It's summertime in Tucson, and while I love it here the dry heat shrivels the patience, and the shoreline sings its siren song. My family and I go San Diego as often as we can. It's a day's drive for an entirely different world from the desert. Years ago, though we'd just seen Blackfish and skipped Sea World, we took our daughter to the San Diego Zoo. It's enormous, it's beautiful, it's rightfully world famous for its presentation, and it's still captivity.
What got me was the Silverback gorilla behind the plexiglass. While technically safer in a plastic box than at home with poachers sizing him up, I felt for him. He was meant to be a monarch. He had the build but displayed a strained face with tired eyes. How did he get here? Does he suffer in this endless performance? Why do we do this to our neighbors?
It's too easy to dismiss animals as less than we are. Here's another creature capable of language and I had no idea how to reach the Silverback's mind. I felt compelled to put my palm against the glass, to meet those eyes and in some way apologize for the absurdity of it all. So we don't go there now. The best zoo in the world, with the best keepers and enclosures, is still a hostage situation.
That may rattle you, and I understand why. I loved the zoo as a kid, and it remains the only way to see the animals we've mostly pushed off the world. The topic of conservation is too nuanced for a layman like myself to make a call on where to draw the line between salvation and show business. The spectacle is undeniably magnetic, for we all yearn for connection with the web of life. Intention aside, there is such an apparent disconnect in our behavior.
People know in some distant way that zoos are full of slaves. We won't leave a dog in a car, but a polar bear in a swimming pool is judged acceptable. Thousands of human beings with loving hearts and functioning minds somehow spend all day admiring animals and stop to eat a few on the way out without a second thought. The way we treat animals is just one of those enormous problems we pretend isn't happening. We've turned the elephant in the room into tacky end tables and scrimshawed ivory knick-knacks.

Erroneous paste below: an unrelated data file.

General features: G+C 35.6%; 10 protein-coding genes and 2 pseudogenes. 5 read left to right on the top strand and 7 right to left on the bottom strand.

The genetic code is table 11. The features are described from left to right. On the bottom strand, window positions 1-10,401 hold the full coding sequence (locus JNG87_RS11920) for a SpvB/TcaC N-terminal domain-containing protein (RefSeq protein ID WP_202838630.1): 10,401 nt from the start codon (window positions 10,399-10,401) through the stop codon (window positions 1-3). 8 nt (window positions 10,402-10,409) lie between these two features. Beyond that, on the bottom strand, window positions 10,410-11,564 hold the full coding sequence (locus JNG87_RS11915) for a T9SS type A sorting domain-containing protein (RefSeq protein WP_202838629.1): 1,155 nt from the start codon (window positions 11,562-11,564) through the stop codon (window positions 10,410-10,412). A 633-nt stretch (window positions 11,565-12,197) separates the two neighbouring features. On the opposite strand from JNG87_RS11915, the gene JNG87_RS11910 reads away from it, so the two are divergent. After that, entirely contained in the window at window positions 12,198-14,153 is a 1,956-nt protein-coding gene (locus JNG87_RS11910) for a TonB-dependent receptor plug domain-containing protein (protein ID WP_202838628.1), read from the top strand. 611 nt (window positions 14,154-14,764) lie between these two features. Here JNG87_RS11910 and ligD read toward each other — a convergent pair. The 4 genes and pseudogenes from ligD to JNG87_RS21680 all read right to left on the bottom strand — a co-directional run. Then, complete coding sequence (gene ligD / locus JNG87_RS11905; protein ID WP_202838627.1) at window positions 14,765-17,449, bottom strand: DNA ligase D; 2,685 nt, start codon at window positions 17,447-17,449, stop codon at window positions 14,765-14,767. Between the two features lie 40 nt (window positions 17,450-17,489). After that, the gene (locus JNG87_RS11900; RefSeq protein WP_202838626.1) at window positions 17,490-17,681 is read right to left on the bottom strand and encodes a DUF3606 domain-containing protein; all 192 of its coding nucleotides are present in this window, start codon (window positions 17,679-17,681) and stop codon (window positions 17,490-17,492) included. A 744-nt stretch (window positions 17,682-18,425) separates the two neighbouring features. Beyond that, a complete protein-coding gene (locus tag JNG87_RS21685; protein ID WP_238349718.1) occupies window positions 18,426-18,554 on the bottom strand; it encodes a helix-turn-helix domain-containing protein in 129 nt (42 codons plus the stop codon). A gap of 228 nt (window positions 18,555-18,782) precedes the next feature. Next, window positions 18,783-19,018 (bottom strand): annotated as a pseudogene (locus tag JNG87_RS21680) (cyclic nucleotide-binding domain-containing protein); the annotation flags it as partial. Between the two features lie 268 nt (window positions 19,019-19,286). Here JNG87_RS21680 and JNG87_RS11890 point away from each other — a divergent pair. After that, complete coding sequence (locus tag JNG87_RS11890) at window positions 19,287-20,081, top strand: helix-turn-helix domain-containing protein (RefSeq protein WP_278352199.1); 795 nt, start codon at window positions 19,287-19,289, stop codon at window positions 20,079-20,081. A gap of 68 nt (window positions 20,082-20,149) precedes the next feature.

Sanctuaries, on the other hand, represent a different road for disenfranchised animals, and we were thrilled to discover one not far from San Diego in Alpine. Lions, Tigers, and Bears is an excellent operation that aims to provide a haven for big cats and others rescued from the horrors of the exotic animal trade. We got an eye-opening education about cut-rate breeding farms in squalid trailer parks, rich kids abandoning their pets (like the old alligator myths but real and shocking), and sickening practices like fur and "predator urine" farms. The reality was not sugar coated.
What we saw, by contrast, were not haggard, suffering beasts lumbering through concrete mirages. These cats and bears are healthy, happy and simply loved. Our guide hand-fed each one with a long tool that kept both parties secure. Not a one was without shelter, shade, and above all, room to roam. Their stories all had happy endings because of the tireless work of the site's proprietor and her dedicated staff. The tour ran long for the parents of toddlers, but the experience was worth every penny once we saw exactly where the money was going.
Lions, Tigers, and Bears have stated their mission as follows:
"Lions Tigers & Bears is dedicated to providing a safe haven to abused and abandoned exotic animals while inspiring an educational forum to end the exotic animal trade."
They deliver this and more. I heartily recommend and encourage anyone interested in the welfare of animals and the witnessing of redemption for these long-suffering animals who deserve our compassion and stewardship to visit this sanctuary. For more information, visit their website: https://lionstigersandbears.org/
I am excited to announce that the proprietor of this fine establishment will be my next podcast interview. Details soon.